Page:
Road to adoption should be easier

It’s hard not to juxtapose the adoption stories of Nashua’s Carol Boudreau and New Hampshire Health and Human Services Commissioner Nicholas Toumpas.

Both were in Concord this week to mark the state’s observance of November as National Adoption Month, and both are adoptive parents.

A striking difference, though, is how long it too each to accomplish that feat.

Toumpas’ daughter, now 26, was 5 months old when the adoption became final.

Boudreau spent 11 years in and out of courtrooms before she was finally able to adopt her granddaughter.

No wonder that, when she was called to the microphone to recount her experience as one of the state’s adoption success stories, one of the first people Boudreau thanked was her attorney.

The Toumpas and Boudreau cases point out the two extremes of the adoption process: It can be relatively smooth in a private adoption in which parents willingly give up their rights; or a roller coaster ride when parents fight state efforts to terminate their rights.

New Hampshire claimed 109 successful adoptions from October 2012 to September 2013, and state officials are seeking to increase the number of adoptions by children’s relatives.

We wonder what that number could be if the process didn’t require good-hearted people like Boudreau to spend 11 years in the state’s legal system.

Battles with biological parents who fight to retain custody in abuse and neglect cases – where the state intervenes – are the most common complications and can lengthen the process considerably.

Our laws make it hard to take away a parent’s rights and assign them to someone else, a reflection of society’s view that children belong with their biological parents, and that parents ought to be given every opportunity to raise their children whenever possible.

Maggie Bishop, the director of the state’s Division for Children, Youth and Families, said state law requires DCYF to spend at least a year trying to reunite families in abuse and neglect cases. Most of the time, she said, the parents correct their behavior and keep their children.

Sometimes, though, the break between child and parents need to be permanent and the state will petition a court to terminate parental rights.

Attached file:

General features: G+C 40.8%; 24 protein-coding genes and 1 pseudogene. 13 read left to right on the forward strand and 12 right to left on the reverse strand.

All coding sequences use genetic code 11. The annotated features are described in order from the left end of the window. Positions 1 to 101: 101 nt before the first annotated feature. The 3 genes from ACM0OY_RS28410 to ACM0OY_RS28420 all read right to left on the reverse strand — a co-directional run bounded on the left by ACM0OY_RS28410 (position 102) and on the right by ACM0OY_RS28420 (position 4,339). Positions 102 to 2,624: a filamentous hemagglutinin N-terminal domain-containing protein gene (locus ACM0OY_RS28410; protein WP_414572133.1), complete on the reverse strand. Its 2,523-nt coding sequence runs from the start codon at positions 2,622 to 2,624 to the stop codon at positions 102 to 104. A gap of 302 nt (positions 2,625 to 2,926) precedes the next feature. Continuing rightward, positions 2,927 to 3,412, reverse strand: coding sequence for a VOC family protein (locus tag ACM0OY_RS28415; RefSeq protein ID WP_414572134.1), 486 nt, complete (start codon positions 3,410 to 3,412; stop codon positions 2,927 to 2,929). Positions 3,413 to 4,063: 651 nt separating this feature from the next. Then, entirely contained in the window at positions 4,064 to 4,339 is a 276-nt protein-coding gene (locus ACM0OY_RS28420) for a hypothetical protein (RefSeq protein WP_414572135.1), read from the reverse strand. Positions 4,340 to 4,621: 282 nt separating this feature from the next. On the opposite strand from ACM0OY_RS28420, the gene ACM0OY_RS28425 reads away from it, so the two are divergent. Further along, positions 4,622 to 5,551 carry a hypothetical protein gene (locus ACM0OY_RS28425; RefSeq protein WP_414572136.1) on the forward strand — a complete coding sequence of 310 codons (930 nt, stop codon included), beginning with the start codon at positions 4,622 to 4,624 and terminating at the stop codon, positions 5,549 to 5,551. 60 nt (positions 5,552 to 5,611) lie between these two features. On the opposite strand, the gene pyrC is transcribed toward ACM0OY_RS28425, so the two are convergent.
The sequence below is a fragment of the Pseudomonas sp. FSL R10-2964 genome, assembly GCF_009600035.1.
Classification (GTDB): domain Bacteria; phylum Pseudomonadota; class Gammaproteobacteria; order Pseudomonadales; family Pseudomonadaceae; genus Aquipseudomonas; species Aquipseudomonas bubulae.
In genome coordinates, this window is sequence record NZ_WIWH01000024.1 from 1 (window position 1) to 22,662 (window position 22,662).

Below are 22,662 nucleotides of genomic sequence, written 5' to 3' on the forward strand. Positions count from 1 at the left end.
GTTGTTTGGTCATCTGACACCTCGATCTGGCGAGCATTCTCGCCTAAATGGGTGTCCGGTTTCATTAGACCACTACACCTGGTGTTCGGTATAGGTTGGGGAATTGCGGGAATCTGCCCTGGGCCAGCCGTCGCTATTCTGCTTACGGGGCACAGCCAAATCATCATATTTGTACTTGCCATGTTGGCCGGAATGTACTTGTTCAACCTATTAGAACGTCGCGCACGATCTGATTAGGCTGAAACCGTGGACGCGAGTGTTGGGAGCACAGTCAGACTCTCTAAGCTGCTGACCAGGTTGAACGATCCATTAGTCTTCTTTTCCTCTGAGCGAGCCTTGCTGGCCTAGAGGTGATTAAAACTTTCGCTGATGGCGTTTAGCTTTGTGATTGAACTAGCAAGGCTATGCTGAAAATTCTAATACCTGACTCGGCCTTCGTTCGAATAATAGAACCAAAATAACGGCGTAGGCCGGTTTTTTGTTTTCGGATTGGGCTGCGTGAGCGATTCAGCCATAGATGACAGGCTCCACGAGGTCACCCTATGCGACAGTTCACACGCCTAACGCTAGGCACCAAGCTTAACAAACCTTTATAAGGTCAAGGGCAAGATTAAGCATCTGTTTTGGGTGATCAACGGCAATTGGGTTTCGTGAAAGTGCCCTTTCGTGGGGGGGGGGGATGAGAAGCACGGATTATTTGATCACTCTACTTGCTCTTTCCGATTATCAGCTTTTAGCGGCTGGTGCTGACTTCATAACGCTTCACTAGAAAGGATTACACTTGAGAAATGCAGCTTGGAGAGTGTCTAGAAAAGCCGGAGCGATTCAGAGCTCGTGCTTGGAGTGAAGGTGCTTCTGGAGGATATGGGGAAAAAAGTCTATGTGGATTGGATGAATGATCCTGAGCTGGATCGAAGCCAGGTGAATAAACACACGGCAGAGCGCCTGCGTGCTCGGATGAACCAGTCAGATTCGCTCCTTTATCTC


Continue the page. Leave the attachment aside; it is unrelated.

The 11 years Boudreau spent in adoption purgatory are a lot, but between reunification efforts and the termination and appeals processes, it’s not uncommon for three or four years to elapse from the time the state first intervenes to when the last appeal is exhausted. And that’s if everything goes relatively smoothly.

If there are complications – multiple parents in multiple states, for instance – it can take even longer, Bishop said.

Increasingly, in instances where parental rights need to be terminated, the state views adoption as a preferable, more permanent solution than foster care. Frequently those doing the adopting are grandparents, like Boudreau, or other relatives.

Unlike foster parents – who can make relatively few decisions on a child’s behalf – adoption gives parents the same rights as if they were a child’s birth parents. Both scenarios can offer children a stable, nurturing environment, but adoption gives the adoptive parent legal standing and the child the peace of mind that comes from knowing that the adult’s commitment to them is permanent.

We think lawmakers should look into what they can do to speed the process along. It ought to be possible to expedite adoption while also preserving due process for biological parents.

Frankly, when people are willing to step forward to help children, the last thing our legal and bureacratic systems should do is stand in the way.


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